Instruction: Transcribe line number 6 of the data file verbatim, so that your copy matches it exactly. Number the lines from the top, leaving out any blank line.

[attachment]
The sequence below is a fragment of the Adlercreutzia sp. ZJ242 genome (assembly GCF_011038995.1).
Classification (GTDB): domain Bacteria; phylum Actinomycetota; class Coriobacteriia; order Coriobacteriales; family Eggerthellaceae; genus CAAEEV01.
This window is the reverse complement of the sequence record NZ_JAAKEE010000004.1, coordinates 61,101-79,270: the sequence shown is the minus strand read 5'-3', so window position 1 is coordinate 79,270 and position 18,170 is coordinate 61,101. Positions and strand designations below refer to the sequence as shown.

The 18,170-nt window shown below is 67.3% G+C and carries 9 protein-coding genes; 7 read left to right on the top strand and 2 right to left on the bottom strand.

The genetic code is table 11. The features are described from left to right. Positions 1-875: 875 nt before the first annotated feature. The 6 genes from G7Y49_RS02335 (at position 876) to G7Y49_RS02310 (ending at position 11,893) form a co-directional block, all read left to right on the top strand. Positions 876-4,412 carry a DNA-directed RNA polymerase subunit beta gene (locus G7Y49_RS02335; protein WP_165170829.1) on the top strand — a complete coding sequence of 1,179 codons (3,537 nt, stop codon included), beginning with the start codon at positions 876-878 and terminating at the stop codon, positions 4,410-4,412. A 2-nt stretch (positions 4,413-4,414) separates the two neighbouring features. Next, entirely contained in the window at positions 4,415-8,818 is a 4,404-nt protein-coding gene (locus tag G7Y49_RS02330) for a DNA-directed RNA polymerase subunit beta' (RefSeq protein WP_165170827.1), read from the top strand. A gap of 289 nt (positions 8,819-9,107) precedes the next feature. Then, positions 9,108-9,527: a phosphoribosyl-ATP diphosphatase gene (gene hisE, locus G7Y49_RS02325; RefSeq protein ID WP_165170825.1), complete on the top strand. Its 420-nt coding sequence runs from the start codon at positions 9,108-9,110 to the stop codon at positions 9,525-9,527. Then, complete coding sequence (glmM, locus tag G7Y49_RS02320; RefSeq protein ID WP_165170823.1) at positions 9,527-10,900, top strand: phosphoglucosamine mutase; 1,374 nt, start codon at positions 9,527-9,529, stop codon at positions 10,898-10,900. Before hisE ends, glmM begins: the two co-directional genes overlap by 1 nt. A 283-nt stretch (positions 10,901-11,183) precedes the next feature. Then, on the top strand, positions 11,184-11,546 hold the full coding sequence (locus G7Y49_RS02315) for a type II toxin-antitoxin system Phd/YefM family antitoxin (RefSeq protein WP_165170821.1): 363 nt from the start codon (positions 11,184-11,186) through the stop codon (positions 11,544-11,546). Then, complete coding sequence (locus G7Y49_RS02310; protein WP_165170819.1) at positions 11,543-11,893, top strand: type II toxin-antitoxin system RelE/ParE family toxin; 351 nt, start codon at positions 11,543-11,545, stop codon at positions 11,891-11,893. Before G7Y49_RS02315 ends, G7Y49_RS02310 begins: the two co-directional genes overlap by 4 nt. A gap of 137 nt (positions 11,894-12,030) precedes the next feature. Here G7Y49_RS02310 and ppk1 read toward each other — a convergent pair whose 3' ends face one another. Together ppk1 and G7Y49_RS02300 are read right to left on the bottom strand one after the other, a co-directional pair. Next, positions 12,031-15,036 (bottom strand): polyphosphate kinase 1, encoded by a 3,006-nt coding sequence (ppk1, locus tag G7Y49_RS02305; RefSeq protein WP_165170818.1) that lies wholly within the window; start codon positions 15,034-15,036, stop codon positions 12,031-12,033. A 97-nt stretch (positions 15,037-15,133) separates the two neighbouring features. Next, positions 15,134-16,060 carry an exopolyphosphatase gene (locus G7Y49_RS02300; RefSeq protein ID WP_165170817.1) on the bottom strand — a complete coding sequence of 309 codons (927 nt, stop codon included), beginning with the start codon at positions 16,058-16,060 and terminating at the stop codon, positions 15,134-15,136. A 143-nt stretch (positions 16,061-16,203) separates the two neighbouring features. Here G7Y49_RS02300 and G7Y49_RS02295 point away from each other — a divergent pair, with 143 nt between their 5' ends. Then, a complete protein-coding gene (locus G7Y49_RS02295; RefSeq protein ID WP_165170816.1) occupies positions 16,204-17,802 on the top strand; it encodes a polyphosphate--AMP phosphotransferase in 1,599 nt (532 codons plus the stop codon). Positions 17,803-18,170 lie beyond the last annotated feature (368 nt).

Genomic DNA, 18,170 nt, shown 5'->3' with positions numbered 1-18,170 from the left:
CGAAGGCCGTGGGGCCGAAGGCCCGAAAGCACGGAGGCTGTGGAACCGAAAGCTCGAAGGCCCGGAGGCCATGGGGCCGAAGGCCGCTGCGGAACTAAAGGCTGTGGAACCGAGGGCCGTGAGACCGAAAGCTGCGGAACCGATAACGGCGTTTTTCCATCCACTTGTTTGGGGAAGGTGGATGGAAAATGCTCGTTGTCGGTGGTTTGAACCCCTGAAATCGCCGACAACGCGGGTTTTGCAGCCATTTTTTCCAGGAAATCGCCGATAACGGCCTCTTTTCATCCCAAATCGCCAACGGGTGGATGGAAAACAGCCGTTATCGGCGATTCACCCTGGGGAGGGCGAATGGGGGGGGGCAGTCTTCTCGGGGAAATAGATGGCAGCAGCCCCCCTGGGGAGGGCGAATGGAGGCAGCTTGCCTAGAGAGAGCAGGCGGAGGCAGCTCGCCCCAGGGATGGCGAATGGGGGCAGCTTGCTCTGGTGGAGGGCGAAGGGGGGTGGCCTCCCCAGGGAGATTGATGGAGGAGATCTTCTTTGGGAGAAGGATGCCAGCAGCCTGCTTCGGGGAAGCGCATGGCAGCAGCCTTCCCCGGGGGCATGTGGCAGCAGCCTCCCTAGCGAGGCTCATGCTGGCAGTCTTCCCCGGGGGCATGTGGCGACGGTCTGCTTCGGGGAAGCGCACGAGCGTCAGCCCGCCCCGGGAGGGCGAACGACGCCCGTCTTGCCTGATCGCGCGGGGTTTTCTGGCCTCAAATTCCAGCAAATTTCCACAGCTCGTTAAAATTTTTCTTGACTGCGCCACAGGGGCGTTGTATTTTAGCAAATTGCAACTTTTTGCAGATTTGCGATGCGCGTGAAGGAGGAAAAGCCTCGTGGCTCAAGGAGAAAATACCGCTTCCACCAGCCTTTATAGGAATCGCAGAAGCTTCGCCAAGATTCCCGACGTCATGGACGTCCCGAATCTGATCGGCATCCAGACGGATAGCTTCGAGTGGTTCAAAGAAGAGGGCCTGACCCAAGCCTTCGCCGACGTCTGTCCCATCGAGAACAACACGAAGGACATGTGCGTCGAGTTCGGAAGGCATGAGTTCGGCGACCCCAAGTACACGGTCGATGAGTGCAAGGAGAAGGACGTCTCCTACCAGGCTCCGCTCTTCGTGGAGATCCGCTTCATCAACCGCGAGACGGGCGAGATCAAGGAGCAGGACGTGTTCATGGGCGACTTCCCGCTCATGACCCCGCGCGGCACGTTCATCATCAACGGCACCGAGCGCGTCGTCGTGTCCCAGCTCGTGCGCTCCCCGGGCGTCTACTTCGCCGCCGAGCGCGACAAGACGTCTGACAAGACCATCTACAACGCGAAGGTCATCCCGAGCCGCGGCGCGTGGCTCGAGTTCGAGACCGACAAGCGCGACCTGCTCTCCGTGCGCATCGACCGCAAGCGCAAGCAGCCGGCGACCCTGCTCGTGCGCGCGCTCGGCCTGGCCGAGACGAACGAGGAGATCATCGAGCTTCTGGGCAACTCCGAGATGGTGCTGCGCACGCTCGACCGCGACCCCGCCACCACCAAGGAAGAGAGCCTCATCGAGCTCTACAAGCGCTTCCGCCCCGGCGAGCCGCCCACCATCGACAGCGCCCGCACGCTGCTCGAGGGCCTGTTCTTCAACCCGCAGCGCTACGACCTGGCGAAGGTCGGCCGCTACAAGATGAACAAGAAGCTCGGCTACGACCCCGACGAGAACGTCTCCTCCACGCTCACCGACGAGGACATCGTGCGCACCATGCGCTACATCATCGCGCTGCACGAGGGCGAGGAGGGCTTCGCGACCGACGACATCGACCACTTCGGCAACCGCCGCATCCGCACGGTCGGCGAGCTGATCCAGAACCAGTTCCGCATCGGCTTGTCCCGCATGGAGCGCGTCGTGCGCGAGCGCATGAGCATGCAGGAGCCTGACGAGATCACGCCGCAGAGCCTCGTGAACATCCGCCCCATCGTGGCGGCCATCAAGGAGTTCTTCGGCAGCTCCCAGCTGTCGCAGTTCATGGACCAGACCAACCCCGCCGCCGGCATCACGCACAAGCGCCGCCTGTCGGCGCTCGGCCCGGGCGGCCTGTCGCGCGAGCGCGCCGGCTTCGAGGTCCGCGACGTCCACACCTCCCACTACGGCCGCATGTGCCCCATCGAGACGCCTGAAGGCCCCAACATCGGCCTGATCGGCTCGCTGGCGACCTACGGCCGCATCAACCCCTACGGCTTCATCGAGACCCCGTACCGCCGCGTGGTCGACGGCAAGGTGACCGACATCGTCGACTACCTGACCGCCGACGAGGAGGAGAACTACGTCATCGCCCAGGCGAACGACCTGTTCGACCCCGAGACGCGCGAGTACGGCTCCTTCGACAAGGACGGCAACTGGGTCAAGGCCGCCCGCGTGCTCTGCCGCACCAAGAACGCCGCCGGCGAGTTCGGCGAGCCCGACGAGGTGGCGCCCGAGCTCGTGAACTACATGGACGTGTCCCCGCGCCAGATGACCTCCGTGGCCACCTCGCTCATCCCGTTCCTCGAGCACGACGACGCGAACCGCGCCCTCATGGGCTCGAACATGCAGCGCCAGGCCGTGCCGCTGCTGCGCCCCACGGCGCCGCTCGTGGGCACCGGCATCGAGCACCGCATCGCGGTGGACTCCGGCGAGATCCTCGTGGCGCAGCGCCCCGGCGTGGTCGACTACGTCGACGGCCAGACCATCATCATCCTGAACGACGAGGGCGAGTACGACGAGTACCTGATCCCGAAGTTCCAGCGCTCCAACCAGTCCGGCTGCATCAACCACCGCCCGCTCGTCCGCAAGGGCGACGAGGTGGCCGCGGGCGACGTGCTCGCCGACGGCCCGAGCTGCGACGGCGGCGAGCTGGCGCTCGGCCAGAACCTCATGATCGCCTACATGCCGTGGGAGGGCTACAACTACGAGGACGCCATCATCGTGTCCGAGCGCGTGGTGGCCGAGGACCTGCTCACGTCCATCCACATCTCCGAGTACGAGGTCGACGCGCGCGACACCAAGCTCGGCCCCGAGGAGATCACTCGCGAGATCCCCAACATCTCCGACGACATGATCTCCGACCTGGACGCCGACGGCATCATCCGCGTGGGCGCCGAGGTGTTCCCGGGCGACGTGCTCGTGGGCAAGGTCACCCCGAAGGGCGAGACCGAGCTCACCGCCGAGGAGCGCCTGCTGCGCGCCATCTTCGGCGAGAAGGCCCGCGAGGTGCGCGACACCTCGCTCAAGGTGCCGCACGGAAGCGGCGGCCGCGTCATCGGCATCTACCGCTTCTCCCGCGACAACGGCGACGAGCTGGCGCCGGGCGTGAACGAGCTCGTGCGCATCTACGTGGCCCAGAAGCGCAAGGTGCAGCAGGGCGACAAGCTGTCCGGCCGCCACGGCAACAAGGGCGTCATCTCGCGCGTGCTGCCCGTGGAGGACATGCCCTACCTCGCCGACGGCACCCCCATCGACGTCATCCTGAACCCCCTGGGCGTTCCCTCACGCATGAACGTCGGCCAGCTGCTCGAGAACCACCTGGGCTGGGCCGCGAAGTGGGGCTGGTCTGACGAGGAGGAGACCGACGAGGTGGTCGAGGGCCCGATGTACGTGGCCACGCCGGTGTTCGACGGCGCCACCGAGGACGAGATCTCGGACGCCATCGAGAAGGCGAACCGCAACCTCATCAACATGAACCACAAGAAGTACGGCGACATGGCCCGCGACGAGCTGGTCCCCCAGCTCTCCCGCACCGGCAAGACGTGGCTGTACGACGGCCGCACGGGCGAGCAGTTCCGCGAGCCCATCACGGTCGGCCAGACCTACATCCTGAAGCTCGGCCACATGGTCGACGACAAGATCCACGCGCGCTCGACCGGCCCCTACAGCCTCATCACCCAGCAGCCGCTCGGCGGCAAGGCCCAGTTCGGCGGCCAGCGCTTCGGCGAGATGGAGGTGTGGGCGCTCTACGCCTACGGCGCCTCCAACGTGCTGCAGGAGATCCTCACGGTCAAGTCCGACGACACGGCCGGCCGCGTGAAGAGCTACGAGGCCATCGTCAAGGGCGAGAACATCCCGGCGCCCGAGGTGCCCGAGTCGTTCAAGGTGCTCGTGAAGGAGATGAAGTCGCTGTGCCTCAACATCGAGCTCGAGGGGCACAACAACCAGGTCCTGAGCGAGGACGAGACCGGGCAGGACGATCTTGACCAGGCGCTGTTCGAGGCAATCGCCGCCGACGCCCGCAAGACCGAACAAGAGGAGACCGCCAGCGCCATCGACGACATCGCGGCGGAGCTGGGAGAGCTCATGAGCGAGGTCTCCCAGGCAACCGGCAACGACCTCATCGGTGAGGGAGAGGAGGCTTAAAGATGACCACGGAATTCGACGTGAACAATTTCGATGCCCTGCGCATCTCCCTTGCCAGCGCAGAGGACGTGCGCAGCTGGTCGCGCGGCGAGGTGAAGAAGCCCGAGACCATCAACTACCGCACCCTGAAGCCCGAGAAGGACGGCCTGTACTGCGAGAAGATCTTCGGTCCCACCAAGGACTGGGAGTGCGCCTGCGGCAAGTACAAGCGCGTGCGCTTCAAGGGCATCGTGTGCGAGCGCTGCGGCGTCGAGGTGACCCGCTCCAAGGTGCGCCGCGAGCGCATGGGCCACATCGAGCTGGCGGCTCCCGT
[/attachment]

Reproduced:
Genomic DNA, 18,170 nt, shown 5'->3' with positions numbered 1-18,170 from the left: